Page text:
Former Thai lawmaker acquitted of involvement in raid by Muslim insurgents

A former lawmaker from Thailand's ruling party was acquitted Thursday of involvement in a raid by Muslim insurgents on an army camp last year, officials said. A co-defendant was also acquitted. Najmudeen Umar, a former member of Prime Minister Thaksin Shinawatra's Thai Rak Thai (Thai Love Thai) party, and Harif Zogo were charged in July last year with 12 offenses related to the raid in the southern province of Narathiwat in which four soldiers were killed and more than 400 army weapons were seized.

The attack, in January 2004, marked the re-emergence of a Muslim separatist movement in southern Thailand in which more than 1,100 people have since lost their lives. A court official, speaking on condition of anonymity, said the Criminal Court acquitted the two defendants after a yearlong trial due to a lack of sufficient evidence.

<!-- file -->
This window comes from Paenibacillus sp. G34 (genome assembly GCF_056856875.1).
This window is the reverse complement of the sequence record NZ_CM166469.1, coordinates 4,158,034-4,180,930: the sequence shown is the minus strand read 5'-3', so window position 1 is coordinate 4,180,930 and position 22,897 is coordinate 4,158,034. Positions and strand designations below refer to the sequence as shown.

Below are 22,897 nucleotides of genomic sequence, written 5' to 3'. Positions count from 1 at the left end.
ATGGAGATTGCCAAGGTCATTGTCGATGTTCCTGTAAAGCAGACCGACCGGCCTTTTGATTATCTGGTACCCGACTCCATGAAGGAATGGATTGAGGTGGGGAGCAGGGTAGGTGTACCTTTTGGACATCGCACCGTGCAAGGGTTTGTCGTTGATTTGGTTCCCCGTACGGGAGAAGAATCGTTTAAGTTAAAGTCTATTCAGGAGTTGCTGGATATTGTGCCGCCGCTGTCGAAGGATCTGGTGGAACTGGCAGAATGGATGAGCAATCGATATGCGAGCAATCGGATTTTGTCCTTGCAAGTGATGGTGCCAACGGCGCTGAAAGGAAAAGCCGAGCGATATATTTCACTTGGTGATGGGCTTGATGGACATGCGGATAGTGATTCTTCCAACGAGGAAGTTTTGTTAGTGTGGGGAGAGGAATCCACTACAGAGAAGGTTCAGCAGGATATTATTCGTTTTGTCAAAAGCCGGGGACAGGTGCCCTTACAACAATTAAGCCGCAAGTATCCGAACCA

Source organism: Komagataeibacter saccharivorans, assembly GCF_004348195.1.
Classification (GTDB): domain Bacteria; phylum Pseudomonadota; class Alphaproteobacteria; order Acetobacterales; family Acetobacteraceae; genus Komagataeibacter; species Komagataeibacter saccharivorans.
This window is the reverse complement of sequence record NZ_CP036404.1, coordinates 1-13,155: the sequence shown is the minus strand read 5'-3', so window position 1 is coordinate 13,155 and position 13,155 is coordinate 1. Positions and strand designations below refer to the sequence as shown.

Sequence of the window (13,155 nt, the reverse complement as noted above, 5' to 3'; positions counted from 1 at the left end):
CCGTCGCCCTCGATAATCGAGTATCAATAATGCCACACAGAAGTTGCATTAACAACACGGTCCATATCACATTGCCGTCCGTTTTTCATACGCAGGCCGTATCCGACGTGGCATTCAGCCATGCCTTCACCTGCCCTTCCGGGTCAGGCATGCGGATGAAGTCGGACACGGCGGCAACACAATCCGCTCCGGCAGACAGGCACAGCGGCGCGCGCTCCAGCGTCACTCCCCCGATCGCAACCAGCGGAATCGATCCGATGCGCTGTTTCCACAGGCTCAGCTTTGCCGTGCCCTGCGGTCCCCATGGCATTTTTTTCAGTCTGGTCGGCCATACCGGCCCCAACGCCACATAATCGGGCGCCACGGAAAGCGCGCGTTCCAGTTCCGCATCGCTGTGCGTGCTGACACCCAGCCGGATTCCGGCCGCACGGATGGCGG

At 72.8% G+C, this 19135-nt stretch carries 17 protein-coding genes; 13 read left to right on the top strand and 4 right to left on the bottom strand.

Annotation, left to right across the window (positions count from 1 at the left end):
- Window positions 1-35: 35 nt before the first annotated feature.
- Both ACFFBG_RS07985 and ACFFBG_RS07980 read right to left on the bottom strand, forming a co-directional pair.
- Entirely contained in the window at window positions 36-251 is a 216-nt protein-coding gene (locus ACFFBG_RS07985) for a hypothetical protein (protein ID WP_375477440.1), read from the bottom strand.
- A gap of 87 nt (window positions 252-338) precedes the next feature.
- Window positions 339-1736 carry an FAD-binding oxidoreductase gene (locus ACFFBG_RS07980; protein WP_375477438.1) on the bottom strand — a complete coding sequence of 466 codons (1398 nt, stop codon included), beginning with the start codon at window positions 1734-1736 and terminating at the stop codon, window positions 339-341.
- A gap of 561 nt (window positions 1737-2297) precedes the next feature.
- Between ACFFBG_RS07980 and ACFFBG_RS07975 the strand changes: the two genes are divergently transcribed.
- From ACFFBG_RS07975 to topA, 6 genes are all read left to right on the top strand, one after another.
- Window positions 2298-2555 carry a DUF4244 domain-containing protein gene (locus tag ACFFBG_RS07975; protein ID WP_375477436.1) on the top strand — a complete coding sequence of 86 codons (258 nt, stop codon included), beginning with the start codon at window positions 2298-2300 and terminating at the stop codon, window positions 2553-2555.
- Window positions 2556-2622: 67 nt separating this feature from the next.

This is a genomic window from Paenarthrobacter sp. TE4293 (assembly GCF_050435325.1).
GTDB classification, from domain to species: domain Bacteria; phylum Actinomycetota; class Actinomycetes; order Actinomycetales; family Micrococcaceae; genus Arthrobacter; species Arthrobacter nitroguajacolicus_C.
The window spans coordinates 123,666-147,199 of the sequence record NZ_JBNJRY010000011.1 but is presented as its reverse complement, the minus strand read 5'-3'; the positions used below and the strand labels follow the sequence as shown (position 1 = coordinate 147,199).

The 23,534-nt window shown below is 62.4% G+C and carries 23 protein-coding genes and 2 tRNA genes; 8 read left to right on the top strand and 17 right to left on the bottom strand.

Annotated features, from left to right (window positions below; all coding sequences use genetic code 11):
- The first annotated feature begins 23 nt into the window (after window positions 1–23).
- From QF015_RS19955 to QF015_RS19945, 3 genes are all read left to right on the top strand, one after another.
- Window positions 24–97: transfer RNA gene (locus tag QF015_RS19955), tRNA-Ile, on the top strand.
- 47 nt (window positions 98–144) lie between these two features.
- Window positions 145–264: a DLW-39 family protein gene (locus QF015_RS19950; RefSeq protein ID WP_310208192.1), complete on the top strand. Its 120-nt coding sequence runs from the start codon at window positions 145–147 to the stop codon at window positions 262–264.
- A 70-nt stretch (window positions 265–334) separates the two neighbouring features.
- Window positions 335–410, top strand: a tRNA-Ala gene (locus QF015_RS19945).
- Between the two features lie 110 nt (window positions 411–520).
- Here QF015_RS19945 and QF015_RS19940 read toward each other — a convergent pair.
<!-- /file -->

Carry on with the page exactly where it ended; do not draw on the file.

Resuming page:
"I am very grateful to the court which granted justice to me. I am innocent and I believed all along that the court will give me justice," Najmudeen, a former lawmaker from Narathiwat, said after emerging from the court with a broad smile.

Scores of Muslims have been arrested and tried over the past 18 months but all cases have ended in acquittals, with the courts saying that prosecutors were unable to present enough evidence to prove the defendants were involved in the insurgency.

A separatist movement was active in the predominantly Muslim provinces of Yala, Pattani and Narathiwat provinces in the late 1970s and '80s but largely subsided following a 1987 government amnesty. It re-emerged after Thaksin took power in early 2001. No group has claimed responsibility for the ongoing violence, reports the AP. I.L.

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